1. #1
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    Default 800 mHz system questions

    It looks as if my department may be going to 800 mHz in the near future. I've searched the forums and Googled and haven't found quite what I'm after so maybe someone can help me out.

    I'm looking for evaluation criteria of a proposed (as opposed to an installed) system - more from an operational standpoint. I'm having trouble finding something that is 1) understandable by a layperson, and 2) not colored by the claims of salespeople who would be pushing a particular brand/system.
    ullrichk
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    Contact your local Chapter of APCO:

    http://www.apco911.org

    ...and meet in person with some of their members. Your pursuit of information about public safety communication systems is likely a common request for them. Do remember that your questions and answers must be specific to the system in questions, and not merely all about "800 MHz" - a generic pursuit that will offer you precious little.

    Best Wishes,

    Brian

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    Ullrichk, There is not enough room on this page to tell you how BAD the 800MHZ system is....if you like NOT being able to communicate with your dispatch then go for it! If you have any hills in your area then it is NOT going to work that well..If your county or department is going to install more than one tower such as a tower on each hill...then it MIGHT work o.k.
    If you wanna discuss this further you place your e-mail address on here and i'll e-mail you with a number you may call at.
    Thanks


    Keep your VHF or UHF radios

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    Originally posted by chiefmaden
    Ullrichk, There is not enough room on this page to tell you how BAD the 800MHZ system is....if you like NOT being able to communicate with your dispatch then go for it! If you have any hills in your area then it is NOT going to work that well..If your county or department is going to install more than one tower such as a tower on each hill...then it MIGHT work o.k.
    If you wanna discuss this further you place your e-mail address on here and i'll e-mail you with a number you may call at.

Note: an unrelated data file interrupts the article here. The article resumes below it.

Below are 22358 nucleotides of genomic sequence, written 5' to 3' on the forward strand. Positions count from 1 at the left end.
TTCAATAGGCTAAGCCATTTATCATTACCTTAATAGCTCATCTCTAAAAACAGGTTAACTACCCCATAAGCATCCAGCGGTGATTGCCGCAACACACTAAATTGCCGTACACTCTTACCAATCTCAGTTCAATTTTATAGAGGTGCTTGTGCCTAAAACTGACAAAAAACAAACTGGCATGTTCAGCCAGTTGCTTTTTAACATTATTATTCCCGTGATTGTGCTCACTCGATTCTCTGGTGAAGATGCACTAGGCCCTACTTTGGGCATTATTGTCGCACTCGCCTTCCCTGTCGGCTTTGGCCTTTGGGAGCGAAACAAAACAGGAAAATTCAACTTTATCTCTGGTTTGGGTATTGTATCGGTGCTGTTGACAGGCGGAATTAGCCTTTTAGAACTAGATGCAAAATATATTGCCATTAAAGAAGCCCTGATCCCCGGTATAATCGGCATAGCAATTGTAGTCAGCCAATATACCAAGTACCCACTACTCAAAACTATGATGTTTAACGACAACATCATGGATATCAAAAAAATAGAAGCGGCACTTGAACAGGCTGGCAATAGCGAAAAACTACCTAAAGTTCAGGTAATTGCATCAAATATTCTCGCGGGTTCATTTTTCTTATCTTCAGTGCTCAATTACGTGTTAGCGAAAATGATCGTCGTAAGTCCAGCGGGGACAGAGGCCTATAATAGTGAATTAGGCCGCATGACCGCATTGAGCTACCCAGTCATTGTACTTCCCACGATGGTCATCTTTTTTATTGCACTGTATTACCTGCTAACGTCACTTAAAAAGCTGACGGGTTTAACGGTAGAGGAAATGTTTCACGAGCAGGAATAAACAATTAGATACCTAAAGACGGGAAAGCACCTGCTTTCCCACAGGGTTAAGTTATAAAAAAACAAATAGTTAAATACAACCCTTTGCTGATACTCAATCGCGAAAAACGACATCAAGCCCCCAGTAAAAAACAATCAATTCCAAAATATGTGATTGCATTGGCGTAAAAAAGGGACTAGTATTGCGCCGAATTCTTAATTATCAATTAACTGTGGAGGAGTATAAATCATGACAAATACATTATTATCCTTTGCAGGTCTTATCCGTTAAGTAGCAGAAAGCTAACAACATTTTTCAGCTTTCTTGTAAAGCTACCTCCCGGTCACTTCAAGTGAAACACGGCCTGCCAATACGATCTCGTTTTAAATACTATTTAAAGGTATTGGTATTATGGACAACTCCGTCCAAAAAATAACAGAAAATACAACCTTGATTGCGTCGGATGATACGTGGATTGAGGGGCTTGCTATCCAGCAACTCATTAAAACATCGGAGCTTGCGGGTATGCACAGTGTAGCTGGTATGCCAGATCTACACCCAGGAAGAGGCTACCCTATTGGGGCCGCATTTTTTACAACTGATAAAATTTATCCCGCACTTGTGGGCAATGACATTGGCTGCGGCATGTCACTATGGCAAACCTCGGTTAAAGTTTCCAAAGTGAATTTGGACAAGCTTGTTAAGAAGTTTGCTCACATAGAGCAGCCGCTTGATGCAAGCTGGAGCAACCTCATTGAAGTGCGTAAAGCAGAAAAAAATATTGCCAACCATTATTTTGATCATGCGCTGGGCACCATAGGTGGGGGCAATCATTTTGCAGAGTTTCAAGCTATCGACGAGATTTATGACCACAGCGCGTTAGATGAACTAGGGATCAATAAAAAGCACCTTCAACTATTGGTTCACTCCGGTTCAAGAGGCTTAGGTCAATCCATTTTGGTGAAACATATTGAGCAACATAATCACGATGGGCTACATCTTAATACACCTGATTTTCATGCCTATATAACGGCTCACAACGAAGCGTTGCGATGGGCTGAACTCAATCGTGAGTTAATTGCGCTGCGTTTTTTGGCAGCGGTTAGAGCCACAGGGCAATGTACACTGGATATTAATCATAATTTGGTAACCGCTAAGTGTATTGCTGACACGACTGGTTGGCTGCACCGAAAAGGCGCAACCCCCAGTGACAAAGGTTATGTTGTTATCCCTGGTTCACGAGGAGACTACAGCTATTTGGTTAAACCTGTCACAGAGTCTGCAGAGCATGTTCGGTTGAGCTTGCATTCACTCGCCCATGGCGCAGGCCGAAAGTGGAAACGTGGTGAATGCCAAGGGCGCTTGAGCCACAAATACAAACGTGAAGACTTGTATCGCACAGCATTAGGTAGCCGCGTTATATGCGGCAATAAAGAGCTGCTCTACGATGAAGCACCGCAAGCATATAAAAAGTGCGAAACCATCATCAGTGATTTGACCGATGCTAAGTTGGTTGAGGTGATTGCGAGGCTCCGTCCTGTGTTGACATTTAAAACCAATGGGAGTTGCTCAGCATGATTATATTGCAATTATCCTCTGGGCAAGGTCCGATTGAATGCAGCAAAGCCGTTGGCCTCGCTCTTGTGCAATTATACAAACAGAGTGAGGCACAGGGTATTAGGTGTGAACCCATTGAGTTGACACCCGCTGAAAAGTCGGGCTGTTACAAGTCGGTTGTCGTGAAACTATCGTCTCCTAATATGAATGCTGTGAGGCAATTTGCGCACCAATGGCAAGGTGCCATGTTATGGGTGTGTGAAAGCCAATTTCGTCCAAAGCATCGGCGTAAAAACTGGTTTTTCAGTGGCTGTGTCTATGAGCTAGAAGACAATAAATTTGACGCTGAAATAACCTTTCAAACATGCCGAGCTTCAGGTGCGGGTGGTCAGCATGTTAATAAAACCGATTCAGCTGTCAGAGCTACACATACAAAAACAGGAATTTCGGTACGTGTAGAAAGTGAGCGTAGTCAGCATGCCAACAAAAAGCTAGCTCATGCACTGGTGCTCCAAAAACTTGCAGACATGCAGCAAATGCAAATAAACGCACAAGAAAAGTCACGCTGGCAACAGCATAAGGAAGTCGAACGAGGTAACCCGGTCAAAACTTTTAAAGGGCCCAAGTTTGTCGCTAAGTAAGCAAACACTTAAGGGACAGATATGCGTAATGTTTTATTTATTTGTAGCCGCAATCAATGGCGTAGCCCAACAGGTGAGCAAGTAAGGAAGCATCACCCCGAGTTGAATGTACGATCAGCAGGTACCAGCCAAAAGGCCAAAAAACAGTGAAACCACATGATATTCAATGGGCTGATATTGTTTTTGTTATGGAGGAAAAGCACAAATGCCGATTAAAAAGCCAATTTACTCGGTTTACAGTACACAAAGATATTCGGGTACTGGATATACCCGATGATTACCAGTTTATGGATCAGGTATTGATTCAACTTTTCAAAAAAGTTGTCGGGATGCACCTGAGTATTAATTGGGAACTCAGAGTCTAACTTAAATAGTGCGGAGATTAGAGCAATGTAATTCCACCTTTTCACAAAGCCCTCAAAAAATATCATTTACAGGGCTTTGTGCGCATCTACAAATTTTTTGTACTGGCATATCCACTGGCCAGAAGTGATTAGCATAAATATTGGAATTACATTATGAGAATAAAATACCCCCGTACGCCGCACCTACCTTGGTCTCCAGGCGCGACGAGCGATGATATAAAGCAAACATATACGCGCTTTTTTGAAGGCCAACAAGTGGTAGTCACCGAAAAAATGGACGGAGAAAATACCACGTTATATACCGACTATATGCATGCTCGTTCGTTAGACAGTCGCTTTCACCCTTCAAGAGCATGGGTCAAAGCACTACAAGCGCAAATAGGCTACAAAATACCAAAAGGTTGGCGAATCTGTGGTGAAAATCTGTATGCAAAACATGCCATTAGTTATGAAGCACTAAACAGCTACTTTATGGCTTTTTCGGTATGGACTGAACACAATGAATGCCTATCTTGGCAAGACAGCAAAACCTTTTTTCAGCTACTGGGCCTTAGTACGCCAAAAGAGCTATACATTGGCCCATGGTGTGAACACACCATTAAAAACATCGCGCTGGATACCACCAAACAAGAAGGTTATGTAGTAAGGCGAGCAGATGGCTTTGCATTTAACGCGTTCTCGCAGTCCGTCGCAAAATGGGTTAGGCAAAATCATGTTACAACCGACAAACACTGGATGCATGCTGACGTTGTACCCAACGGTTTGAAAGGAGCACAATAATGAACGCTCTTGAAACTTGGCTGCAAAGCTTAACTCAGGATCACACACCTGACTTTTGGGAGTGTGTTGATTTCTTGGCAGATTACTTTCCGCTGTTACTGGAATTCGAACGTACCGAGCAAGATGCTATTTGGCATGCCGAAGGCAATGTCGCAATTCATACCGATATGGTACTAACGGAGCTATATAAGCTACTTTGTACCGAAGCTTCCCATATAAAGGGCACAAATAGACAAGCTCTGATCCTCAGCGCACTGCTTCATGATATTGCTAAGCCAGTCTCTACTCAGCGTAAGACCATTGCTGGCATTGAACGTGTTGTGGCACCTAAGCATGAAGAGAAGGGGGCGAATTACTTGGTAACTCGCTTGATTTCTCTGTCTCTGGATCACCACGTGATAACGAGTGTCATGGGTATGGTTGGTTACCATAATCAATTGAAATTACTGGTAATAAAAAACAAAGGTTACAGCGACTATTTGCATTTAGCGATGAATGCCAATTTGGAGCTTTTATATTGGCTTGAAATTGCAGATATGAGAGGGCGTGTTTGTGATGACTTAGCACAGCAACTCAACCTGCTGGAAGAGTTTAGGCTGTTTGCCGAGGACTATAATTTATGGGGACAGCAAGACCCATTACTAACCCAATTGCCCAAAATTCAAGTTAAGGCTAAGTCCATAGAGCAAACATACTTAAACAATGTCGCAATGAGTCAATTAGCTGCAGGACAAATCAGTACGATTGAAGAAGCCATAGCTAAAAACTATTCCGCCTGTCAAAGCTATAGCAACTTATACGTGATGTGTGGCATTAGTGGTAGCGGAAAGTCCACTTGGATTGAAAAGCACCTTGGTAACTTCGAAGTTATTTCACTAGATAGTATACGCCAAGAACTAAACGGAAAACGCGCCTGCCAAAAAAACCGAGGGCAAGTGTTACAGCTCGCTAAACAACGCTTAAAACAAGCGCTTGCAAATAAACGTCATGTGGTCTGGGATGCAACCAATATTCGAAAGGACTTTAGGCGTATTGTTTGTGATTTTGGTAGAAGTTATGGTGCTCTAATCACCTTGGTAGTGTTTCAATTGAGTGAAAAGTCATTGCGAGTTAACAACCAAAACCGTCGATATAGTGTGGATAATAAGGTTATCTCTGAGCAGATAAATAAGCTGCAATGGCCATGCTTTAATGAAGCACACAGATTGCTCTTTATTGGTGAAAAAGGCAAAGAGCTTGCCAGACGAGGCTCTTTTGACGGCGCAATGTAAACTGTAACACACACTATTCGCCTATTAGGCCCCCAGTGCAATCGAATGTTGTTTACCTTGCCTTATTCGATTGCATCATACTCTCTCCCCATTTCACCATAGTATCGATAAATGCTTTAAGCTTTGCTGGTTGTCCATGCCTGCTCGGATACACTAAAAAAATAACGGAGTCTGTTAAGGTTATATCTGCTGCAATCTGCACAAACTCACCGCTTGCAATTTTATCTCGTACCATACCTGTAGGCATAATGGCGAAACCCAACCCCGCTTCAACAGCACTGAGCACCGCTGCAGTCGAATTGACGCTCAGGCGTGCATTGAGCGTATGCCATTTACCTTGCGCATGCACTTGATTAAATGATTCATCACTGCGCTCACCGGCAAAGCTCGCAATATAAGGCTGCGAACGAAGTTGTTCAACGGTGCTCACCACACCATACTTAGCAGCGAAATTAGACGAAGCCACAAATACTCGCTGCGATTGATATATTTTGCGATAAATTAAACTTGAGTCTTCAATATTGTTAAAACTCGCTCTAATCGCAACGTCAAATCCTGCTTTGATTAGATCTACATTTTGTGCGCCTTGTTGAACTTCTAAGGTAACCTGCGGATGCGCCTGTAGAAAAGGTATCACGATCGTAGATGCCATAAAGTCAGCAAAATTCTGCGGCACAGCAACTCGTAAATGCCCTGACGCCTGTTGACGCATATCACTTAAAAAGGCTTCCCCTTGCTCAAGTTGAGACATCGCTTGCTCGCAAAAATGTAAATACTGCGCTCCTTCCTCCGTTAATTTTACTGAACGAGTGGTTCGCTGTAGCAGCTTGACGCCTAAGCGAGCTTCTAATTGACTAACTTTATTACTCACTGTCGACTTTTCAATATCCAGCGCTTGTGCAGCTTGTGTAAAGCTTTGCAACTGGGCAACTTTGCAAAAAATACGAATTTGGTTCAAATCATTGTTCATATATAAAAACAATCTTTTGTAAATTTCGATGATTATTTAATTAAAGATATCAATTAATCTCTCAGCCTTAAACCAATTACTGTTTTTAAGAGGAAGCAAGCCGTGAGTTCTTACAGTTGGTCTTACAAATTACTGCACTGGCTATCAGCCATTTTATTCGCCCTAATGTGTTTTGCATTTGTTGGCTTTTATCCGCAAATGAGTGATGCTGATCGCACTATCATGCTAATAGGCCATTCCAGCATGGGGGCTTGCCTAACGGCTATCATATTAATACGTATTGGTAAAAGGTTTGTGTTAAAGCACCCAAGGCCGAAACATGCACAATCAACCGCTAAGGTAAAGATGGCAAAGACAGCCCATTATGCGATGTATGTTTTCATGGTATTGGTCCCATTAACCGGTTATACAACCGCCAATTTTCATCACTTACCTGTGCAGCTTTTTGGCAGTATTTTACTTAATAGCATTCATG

Thanks


    Keep your VHF or UHF radios
    What we have here is a textbook example of a person who has been the victim of a poorly designed and implimented 800Mhz trunking system. There is no phrase that holds more true in radio system design than "You put garbage in, you get garbage out"

    First of all, there is no such thing as "the" 800Mhz system. There are many different makes and models of 800Mhz trunking systems.

    A properly designed 800Mhz trunking system will work just as well if not better than a conventional system we are all used to. The problem is, that very often doesn't happen. These systems are VERY expensive. What usually ends up happening is the system is designed around a budget and then cut back even more after the plans are made to save more money. The result is poor coverage, dead spots, busy signals, etc.

    If you design a system that will meet the needs now and for the next 20 years, with talk-out and talk-back coverage that covers your entire area, you won't hear complaints like the one expressed above.

    When you get into the details of radio coverage, you will hear percentages thrown out. You need to find out if it is PORTABLE talk-back or MOBILE talk-back. If they tell you 95% Mobile talk-back, chances are it is only 50-60% portable talk-back. They don't tell you that unless you really pry and for us, portable radios are a lifelines.

    If your area is not conducive to easy radio coverage, it makes the system get very expensive very quickly. You need receivers all over yin-yang to make talk-back adequate, and you need simulcast transmitters to make talk-out cover your entire area.

    It's a lot of money, but when done properly, it will work well.
    Last edited by nmfire; 12-07-2004 at 12:23 PM.